Greg Johnson & Richard Houck
An Analysis of Ted Kaczynski’s Manifesto,
Part 1 of 2 (Part 2 here)
The following is an edited transcript of the conversation between Greg Johnson and Richard Houck on the subject of Ted Kaczynski’s manifesto, Industrial Society and Its Future, that was broadcast on Counter-Currents Radio in April 2021. You can listen to the recording here.
Greg Johnson: I’m Greg Johnson. Welcome to Ted Talk. I am joined here today by Rich Houck, and we’re going to be talking about Ted Kaczynski’s Industrial Society and Its Future. Rich, welcome to the show.
Rich Houck: Thanks for having me on again.
GJ: It’s great to talk again. The first thing I want to say about the subject matter of tonight’s stream is that Ted Kaczynski is somebody whom I actually corresponded with more than 20 years ago. I think I sent him only two letters. It was very brief. I don’t have them handy, unfortunately. They are now tucked away in storage.
I read his Industrial Society and Its Future when it was first published in the 1990s in the New York Times and other outlets because of his bombing campaign. I followed his trial, followed his incarceration. I read books about him. And I thought he was a really fascinating person, obviously a highly intelligent man. He went to Harvard, got a Ph.D. in mathematics at the University of Michigan, and was a Professor at Berkeley at a fairly young age. Then he dropped out of teaching at Berkeley. He packed up and moved to Montana, and lived off the grid in a little cabin that he built himself, where he penned his manifesto and started sending bombs to people. It’s a fascinating story of a Professor, an intellectual, gone rogue. He’s now been in prison for more than 20 years in the Supermax penitentiary, and he’s continued to write and correspond widely with people.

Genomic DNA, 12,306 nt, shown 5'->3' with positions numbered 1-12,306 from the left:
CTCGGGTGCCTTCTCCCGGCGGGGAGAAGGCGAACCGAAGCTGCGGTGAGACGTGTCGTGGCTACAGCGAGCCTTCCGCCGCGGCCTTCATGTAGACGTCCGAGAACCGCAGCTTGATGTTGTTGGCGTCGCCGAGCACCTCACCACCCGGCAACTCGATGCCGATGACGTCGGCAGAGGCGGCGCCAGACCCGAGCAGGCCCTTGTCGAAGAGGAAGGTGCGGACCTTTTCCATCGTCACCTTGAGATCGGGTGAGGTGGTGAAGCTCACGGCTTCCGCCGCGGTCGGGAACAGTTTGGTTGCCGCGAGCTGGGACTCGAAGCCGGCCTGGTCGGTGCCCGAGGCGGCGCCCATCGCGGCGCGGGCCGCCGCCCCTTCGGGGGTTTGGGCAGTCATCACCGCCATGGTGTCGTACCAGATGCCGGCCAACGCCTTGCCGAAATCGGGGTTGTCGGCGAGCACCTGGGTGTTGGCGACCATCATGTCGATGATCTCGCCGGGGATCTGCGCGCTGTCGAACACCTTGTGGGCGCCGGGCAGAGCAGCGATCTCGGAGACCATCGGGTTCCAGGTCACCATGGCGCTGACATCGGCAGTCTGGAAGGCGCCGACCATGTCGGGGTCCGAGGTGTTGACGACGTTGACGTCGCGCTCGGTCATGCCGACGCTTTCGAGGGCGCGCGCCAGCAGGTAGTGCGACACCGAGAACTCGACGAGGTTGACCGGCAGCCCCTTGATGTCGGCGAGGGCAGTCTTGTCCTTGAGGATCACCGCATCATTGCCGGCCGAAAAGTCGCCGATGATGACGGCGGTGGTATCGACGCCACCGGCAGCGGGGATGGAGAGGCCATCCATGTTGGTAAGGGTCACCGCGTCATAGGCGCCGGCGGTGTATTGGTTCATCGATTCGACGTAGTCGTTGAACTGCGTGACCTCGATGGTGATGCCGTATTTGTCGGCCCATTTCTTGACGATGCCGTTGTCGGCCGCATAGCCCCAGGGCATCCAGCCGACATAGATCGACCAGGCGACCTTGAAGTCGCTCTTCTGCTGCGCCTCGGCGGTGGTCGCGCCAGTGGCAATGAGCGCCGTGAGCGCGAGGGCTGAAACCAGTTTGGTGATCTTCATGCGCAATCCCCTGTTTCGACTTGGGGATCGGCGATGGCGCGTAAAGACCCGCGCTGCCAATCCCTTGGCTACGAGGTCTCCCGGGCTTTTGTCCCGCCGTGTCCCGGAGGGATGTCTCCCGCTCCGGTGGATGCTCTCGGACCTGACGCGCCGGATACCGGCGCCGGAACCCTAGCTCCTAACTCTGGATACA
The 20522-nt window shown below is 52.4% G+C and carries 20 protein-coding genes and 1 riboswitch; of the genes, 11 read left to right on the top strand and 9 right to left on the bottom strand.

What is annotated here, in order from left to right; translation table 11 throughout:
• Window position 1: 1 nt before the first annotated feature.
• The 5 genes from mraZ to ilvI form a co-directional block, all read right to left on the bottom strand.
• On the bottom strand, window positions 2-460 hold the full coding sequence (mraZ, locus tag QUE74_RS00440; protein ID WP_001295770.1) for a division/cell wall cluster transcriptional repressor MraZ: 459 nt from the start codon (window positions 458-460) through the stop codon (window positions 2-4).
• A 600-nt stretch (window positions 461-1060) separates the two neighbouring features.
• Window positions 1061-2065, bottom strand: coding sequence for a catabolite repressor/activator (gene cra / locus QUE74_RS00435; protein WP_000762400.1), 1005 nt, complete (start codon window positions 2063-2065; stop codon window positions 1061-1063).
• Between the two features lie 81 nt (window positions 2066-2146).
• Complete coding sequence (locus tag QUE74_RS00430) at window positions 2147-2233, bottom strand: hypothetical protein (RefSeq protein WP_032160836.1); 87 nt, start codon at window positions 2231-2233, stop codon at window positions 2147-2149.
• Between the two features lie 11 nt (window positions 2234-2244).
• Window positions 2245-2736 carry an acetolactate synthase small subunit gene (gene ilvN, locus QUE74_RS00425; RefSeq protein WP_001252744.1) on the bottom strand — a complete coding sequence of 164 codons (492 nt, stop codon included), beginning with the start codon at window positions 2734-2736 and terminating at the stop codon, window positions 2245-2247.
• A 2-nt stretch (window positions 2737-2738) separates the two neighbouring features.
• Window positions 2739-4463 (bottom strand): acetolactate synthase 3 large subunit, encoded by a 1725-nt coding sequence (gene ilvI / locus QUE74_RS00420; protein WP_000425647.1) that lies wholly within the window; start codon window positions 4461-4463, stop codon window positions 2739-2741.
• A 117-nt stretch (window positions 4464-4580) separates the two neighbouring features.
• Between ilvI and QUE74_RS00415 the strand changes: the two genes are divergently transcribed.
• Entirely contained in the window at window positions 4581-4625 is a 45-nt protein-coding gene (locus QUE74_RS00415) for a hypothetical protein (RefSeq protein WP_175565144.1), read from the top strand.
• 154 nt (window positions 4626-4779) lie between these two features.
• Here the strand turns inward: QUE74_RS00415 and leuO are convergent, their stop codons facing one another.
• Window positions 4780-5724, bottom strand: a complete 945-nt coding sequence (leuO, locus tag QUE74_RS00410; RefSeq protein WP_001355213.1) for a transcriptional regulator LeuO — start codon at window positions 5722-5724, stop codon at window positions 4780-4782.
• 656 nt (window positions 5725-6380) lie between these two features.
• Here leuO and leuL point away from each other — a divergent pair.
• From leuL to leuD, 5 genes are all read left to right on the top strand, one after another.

He’s had all kinds of ups and downs with various federal authorities trying to steal his writings, prevent him from publishing, prevent him from contacting people, prevent him from reading books — but he still soldiers on. He’s got a message that he wants to get out there, and that he wanted to get out there badly enough to kill people.
I was thinking back on this today as I was rereading his book. I hadn’t actually reread it in full in 20 years. I had pulled it out and added it to my stack when I was working on The White Nationalist Manifesto, because I wanted to look at different manifestos as far as literary forms go. But I just glanced at it. I didn’t really read it.
It’s a remarkable piece of writing. It’s very deep in some ways. I think it’s wrong in other ways. I think it’s worth talking about, though.
So, Rich, how did you first come across this work, and how did it impact you initially, before we actually get into it?